Articles | Volume 27, issue 6
08 Jun 2009
 | 08 Jun 2009

Quasi-parallel whistler mode waves observed by THEMIS during near-earth dipolarizations

O. Le Contel, A. Roux, C. Jacquey, P. Robert, M. Berthomier, T. Chust, B. Grison, V. Angelopoulos, D. Sibeck, C. C. Chaston, C. M. Cully, B. Ergun, K.-H. Glassmeier, U. Auster, J. McFadden, C. Carlson, D. Larson, J. W. Bonnell, S. Mende, C. T. Russell, E. Donovan, I. Mann, and H. Singer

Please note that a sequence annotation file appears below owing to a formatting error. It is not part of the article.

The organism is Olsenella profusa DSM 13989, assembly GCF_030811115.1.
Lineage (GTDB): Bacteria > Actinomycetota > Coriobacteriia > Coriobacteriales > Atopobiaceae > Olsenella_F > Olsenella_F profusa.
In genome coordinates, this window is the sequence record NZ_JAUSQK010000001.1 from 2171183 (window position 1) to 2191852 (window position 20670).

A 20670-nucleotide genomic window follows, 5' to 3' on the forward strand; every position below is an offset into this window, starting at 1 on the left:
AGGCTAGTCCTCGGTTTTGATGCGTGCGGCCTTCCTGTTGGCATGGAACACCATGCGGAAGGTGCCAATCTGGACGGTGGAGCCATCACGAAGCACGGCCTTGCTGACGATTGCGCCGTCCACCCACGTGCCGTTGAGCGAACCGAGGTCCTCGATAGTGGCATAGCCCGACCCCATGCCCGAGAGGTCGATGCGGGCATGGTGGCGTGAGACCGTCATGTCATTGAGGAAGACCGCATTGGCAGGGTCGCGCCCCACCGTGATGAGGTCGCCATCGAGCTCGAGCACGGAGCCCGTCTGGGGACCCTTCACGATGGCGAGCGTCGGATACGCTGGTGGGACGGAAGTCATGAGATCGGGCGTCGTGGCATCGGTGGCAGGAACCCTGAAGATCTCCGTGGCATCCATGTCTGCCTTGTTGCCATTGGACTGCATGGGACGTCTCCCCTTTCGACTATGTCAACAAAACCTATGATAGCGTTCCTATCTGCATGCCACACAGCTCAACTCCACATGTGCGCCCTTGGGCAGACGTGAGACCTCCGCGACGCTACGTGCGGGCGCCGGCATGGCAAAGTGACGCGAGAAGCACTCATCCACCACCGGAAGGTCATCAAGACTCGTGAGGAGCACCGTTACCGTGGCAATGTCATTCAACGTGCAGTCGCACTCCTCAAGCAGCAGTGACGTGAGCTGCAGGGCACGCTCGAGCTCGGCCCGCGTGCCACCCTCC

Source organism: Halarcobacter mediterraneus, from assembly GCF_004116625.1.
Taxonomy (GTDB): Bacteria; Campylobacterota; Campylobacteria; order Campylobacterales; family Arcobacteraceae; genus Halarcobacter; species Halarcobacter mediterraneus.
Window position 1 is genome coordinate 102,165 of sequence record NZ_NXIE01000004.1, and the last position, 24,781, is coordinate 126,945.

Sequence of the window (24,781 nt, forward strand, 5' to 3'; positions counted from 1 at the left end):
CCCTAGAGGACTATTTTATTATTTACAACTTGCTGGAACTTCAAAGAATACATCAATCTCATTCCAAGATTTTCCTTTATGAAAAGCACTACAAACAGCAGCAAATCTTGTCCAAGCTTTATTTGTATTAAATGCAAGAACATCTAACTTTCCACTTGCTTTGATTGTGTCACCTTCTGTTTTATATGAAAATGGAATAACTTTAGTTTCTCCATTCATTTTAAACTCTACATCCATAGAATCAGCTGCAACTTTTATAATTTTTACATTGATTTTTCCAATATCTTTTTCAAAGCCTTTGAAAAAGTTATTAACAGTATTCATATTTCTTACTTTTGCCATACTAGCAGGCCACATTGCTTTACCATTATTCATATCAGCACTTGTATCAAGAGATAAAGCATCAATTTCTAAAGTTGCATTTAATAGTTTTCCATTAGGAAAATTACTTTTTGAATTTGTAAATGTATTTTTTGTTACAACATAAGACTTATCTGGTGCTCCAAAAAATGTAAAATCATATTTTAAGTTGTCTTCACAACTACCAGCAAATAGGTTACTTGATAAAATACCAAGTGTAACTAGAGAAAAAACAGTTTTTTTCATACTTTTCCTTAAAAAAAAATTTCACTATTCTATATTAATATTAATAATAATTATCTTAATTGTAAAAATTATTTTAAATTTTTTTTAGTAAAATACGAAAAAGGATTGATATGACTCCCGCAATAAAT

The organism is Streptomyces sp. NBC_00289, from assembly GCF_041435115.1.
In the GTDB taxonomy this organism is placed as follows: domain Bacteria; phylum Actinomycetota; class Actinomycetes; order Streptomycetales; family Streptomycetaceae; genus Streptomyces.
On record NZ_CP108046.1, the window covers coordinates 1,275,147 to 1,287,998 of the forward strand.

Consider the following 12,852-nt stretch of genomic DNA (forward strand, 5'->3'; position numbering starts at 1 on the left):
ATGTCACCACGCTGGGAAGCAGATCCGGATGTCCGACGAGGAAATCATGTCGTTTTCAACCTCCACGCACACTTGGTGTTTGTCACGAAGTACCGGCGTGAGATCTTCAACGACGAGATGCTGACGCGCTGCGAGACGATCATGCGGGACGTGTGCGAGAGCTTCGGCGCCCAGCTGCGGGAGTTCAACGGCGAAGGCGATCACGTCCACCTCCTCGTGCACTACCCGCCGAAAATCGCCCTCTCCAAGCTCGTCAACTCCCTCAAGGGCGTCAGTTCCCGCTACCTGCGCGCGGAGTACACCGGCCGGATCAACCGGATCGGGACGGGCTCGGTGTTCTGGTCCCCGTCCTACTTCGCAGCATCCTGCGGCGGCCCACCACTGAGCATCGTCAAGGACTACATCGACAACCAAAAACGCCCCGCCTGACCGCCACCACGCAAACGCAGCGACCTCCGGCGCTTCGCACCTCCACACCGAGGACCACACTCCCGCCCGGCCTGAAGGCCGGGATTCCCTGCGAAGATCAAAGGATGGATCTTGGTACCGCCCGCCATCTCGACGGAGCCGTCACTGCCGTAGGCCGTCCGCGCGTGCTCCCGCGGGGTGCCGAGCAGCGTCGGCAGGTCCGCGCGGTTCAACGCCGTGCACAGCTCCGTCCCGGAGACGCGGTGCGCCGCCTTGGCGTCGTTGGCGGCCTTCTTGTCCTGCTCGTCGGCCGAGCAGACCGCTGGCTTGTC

Abstract. We report on quasi-parallel whistler emissions detected by the near-earth satellites of the THEMIS mission before, during, and after local dipolarization. These emissions are associated with an electron temperature anisotropy α=Te/T||e>1 consistent with the linear theory of whistler mode anisotropy instability. When the whistler mode emissions are observed the measured electron anisotropy varies inversely with β||e (the ratio of the electron parallel pressure to the magnetic pressure) as predicted by Gary and Wang (1996). Narrow band whistler emissions correspond to the small α existing before dipolarization whereas the broad band emissions correspond to large α observed during and after dipolarization. The energy in the whistler mode is leaving the current sheet and is propagating along the background magnetic field, towards the Earth. A simple time-independent description based on the Liouville's theorem indicates that the electron temperature anisotropy decreases with the distance along the magnetic field from the equator. Once this variation of α is taken into account, the linear theory predicts an equatorial origin for the whistler mode. The linear theory is also consistent with the observed bandwidth of wave emissions. Yet, the anisotropy required to be fully consistent with the observations is somewhat larger than the measured one. Although the discrepancy remains within the instrumental error bars, this could be due to time-dependent effects which have been neglected. The possible role of the whistler waves in the substorm process is discussed.